June 11, 2014

Is There a Link Between Buddism, Christianity & Hinduism? ~ Jennifer Strukoff

Omar A.

Here’s a bit of wisdom that I’m sure you’ve heard, in one form or another: “We are all connected.”


It’s perhaps the most prevalent idea in the whole field of spirituality. And, at least for me, it makes a sort of intuitive sense when I consider it.

Even so, sometimes it’s hard to remember that in every person, no matter what their actions are, there is something that links us all together, that connects me to everything else.

It’s particularly difficult to remember when a person has done something annoying or offensive to me or another being. Maybe it’s the guy in that huge, jacked-up truck that was driving dangerously close to my bumper this morning, or maybe it’s the lady that decided to take too many pets into her home to the point that they aren’t healthy anymore.

Then there’s the people that go so far and commit horrible crimes, stuff I can’t even think about because it breaks my heart. We want to put these people away, into places where they can get help, yes, but more importantly, where we can’t see them and they can’t see us.

And I’m not saying that we, as a society, should just let them be—some people are a danger to themselves or others.

But we still have to try to remember, in every person and every being there is a space, a consciousness, a stillness that connects us all.

It has always been there and always will.

It is perhaps easiest to connect to this space when a community comes together in service.

A good example from home in Calgary, Alberta, Canada occurred last year.

The city suffered the worst flooding in recorded history as the two rivers that run through it rose several meters. But unlike every Hollywood disaster movie, everyone was coming out to help clean up, donate food and clothes and help to raise funds for the people affected by the flood.

The whole city worked together as a team, volunteering their precious time and even taking in families who lost their home to the rising water.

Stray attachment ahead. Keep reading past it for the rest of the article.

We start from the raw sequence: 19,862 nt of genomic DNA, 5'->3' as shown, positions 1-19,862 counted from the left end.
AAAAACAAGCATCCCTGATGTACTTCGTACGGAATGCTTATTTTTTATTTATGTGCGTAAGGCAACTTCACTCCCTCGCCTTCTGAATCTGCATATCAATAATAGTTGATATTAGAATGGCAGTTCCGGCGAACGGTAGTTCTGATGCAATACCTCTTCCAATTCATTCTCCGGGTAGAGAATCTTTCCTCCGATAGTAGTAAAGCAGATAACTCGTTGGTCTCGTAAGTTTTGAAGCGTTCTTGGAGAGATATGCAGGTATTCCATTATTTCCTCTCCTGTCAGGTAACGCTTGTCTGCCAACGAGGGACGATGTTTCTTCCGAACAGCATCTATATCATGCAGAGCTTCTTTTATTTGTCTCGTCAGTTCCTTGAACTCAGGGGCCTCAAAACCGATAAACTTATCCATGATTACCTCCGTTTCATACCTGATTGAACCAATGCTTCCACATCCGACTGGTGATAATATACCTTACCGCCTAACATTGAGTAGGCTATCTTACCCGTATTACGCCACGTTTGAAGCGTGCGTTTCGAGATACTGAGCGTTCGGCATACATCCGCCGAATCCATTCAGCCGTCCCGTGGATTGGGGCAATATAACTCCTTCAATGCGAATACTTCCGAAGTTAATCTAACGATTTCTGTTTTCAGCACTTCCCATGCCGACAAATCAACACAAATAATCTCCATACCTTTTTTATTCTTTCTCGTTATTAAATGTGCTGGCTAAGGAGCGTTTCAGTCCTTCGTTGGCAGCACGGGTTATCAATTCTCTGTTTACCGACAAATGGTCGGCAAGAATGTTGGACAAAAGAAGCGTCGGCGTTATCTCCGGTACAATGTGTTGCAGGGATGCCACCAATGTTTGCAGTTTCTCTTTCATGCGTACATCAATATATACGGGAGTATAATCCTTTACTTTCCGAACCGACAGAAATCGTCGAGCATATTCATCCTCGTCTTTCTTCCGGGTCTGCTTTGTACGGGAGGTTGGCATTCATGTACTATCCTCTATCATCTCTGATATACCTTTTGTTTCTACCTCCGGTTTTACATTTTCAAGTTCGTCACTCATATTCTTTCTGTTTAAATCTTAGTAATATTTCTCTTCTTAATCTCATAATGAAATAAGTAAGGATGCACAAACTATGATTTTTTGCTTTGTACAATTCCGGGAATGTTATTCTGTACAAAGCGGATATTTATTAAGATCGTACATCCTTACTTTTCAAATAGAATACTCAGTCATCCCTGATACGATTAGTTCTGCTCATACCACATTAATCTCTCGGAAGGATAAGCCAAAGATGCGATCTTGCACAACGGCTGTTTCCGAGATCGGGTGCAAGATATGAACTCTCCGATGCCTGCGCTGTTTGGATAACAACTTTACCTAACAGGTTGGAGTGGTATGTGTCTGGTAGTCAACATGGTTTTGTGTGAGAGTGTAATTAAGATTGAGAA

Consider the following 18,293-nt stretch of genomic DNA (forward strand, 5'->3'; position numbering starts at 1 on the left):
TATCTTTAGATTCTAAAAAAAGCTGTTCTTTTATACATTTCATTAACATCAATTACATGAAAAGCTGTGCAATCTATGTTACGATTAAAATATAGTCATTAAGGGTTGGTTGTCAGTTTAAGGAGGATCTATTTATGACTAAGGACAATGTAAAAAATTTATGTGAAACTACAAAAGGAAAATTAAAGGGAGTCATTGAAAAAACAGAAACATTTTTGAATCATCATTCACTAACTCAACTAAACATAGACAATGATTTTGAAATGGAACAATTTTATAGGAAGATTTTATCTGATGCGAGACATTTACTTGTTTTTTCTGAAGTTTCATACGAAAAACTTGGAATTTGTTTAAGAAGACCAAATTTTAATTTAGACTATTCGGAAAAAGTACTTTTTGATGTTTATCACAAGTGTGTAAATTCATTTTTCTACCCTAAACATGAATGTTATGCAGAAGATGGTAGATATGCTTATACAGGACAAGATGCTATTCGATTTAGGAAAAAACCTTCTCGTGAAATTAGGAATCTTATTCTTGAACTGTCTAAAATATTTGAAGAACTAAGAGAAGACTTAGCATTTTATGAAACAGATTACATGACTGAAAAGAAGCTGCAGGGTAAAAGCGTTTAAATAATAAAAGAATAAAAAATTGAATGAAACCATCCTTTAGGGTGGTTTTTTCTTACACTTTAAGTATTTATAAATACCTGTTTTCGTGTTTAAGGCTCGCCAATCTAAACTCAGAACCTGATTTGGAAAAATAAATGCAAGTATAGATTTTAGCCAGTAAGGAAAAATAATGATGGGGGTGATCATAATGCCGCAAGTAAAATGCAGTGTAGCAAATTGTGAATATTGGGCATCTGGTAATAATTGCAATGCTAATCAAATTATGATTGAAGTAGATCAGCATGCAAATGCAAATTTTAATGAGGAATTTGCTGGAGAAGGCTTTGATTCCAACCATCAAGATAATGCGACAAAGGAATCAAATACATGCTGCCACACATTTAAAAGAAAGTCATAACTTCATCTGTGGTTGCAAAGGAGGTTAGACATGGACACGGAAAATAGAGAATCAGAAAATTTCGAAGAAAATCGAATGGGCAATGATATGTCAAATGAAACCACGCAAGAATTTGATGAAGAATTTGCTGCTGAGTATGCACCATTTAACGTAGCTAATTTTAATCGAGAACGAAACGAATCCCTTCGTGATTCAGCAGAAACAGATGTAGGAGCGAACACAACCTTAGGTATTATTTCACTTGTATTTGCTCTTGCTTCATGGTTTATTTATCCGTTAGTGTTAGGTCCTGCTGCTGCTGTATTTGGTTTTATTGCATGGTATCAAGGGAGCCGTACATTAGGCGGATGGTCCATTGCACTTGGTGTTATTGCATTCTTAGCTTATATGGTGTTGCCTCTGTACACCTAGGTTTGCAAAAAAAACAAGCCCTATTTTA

At the time, we were completely surrounded by disaster, the city felt so connected and part of a community. We knew if we worked together everything would be okay and everyone would be taken care of.

It was amazing!

There was a feeling of coming home, and compassion flowed through the city even stronger than the high waters of the Bow and Elbow Rivers.

This connection has been called many things throughout history,

Buddha Nature, OM and The Word. And let’s not forget The Force.

His Holiness The Dalai Lama describes it like this:

“Every sentient being, even insects, have Buddha nature. It is universal. It’s the space inside ourselves that connects us. The universal consciousness. The unconditional love. The place where we remove our separateness to return to the whole.”

In the Upanishads (a collection of sacred texts that inform Hinduism), this connectedness is described and labeled as the word OM. The Mandukya Upanishad, which is entirely devoted to OM, begins like this:

“OM is the imperishable word. OM is the universe, and this is the exposition of OM. The past, the present, and the future, all that was, all that is, all that will be is OM. Likewise, all else that may exist beyond the bounds of time, that too is OM.”

When we chant OM together it aligns us, and together we are aligning to everything else: the plants, the animals, the particles in the air, the universe.

In the Bible it is described in John 1:1.

“In the beginning was the Word, and the Word was with God, and the Word was God.”

And Mark 4:19.

“…but the worries of this life, the deceitfulness of wealth and the desire for other things come in and choke the Word, making it unfruitful.”

When we get trapped by the things of the world, we can no longer feel this connection.

Jesus was noted for saying “be in the world but not of the world” (Mark 4:19) and in the Gospel of Thomas (a ‘gnostic’ gospel that did not make the cut as the Bible was being compiled) it is written that, “…the kingdom (of God) is inside of you…” Gospel of Thomas 3.

We are all sleeping Buddhas.

To reach enlightenment, to see and feel our awe-inspiring connectedness, we must only awaken to who and what we truly are.

Remove the delusions we pick up from others and the ones we tell ourselves.

Turn away from wanting the impossible, and thus from the suffering that comes when we don’t get it.

Filter out everything that takes us away from compassion and community.

Be constantly connected to the truth, to things just as they are.

To reality.

“To be one with what is,” says Ram Dass.

And that says it all.

Awareness is not some private, personal achievement, or a special gift that only the privileged or the “good” will receive.

Awareness is already there and always will be. We just have to turn the mind towards compassion, and away from separateness.

There are many different methods of training the mind and uncovering that awareness—one of them is bound to work for you.

And yes, for some of us, it might be buried pretty deep under a lot of worldly stuff that seems important.

But it’s there.

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Apprentice Editor: Lauryn DeGrado/Editor: Catherine Monkman

Photo: Omar A./Flickr

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